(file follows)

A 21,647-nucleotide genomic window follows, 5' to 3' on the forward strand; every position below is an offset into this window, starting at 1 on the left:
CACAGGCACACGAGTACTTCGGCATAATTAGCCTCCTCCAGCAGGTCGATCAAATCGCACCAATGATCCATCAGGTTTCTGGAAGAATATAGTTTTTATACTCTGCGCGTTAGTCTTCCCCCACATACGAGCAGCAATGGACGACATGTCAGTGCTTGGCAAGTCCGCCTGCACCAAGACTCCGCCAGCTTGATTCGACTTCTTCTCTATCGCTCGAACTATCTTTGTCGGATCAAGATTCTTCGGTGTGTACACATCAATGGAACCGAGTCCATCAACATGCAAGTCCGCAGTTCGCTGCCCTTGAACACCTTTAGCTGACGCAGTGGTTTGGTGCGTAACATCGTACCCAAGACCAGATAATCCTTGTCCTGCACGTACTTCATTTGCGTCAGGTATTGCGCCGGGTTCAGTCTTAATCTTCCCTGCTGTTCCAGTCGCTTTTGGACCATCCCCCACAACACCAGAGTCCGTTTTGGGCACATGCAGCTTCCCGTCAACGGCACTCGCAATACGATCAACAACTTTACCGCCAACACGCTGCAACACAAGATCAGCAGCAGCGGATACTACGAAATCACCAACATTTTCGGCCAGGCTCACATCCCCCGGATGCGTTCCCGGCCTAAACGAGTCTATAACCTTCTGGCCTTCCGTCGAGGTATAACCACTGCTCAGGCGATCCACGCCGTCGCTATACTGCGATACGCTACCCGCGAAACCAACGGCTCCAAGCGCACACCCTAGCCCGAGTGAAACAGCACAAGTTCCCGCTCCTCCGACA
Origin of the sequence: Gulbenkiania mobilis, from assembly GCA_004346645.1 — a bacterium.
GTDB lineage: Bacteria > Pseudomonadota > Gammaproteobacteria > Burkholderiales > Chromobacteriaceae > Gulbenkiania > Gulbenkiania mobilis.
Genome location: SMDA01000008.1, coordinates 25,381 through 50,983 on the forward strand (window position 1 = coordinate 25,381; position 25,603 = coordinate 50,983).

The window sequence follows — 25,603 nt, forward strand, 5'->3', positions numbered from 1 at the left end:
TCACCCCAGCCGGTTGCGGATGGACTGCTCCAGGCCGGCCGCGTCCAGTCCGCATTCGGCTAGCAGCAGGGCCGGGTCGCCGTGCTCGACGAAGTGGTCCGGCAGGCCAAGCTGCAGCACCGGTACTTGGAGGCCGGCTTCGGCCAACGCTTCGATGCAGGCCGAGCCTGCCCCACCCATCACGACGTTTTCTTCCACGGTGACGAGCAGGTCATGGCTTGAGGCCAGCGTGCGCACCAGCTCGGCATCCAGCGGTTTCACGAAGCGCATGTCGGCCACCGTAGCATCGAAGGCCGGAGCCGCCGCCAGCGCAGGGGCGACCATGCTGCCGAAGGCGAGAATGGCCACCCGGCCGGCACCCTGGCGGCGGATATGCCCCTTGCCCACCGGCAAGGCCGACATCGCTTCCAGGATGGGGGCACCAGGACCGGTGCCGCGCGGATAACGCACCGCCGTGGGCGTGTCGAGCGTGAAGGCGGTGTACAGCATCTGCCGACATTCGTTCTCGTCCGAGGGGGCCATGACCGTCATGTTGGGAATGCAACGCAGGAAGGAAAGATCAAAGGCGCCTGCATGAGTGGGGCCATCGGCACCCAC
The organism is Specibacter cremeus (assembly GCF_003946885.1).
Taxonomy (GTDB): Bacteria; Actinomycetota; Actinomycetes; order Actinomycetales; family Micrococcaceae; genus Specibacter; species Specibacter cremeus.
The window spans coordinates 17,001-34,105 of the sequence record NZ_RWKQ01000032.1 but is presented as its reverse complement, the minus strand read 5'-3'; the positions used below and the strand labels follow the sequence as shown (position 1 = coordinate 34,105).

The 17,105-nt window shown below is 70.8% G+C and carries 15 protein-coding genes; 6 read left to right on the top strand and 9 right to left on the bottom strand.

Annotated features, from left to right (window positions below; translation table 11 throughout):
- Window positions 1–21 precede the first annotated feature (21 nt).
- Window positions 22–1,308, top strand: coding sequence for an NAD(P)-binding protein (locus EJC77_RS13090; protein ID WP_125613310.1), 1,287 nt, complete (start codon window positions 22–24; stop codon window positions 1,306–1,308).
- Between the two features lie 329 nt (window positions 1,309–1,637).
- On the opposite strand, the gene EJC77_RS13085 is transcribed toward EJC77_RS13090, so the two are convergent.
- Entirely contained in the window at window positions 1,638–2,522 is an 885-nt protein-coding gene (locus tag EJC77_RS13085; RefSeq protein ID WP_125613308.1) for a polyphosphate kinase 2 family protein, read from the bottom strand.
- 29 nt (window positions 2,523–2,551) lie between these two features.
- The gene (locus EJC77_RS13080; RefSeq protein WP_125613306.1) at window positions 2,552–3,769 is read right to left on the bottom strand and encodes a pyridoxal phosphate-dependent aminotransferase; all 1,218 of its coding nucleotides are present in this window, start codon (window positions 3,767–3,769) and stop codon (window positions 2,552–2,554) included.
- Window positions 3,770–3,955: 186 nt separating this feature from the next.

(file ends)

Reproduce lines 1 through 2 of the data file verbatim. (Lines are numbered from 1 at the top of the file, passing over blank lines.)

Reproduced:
A 21,647-nucleotide genomic window follows, 5' to 3' on the forward strand; every position below is an offset into this window, starting at 1 on the left:
CACAGGCACACGAGTACTTCGGCATAATTAGCCTCCTCCAGCAGGTCGATCAAATCGCACCAATGATCCATCAGGTTTCTGGAAGAATATAGTTTTTATACTCTGCGCGTTAGTCTTCCCCCACATACGAGCAGCAATGGACGACATGTCAGTGCTTGGCAAGTCCGCCTGCACCAAGACTCCGCCAGCTTGATTCGACTTCTTCTCTATCGCTCGAACTATCTTTGTCGGATCAAGATTCTTCGGTGTGTACACATCAATGGAACCGAGTCCATCAACATGCAAGTCCGCAGTTCGCTGCCCTTGAACACCTTTAGCTGACGCAGTGGTTTGGTGCGTAACATCGTACCCAAGACCAGATAATCCTTGTCCTGCACGTACTTCATTTGCGTCAGGTATTGCGCCGGGTTCAGTCTTAATCTTCCCTGCTGTTCCAGTCGCTTTTGGACCATCCCCCACAACACCAGAGTCCGTTTTGGGCACATGCAGCTTCCCGTCAACGGCACTCGCAATACGATCAACAACTTTACCGCCAACACGCTGCAACACAAGATCAGCAGCAGCGGATACTACGAAATCACCAACATTTTCGGCCAGGCTCACATCCCCCGGATGCGTTCCCGGCCTAAACGAGTCTATAACCTTCTGGCCTTCCGTCGAGGTATAACCACTGCTCAGGCGATCCACGCCGTCGCTATACTGCGATACGCTACCCGCGAAACCAACGGCTCCAAGCGCACACCCTAGCCCGAGTGAAACAGCACAAGTTCCCGCTCCTCCGACA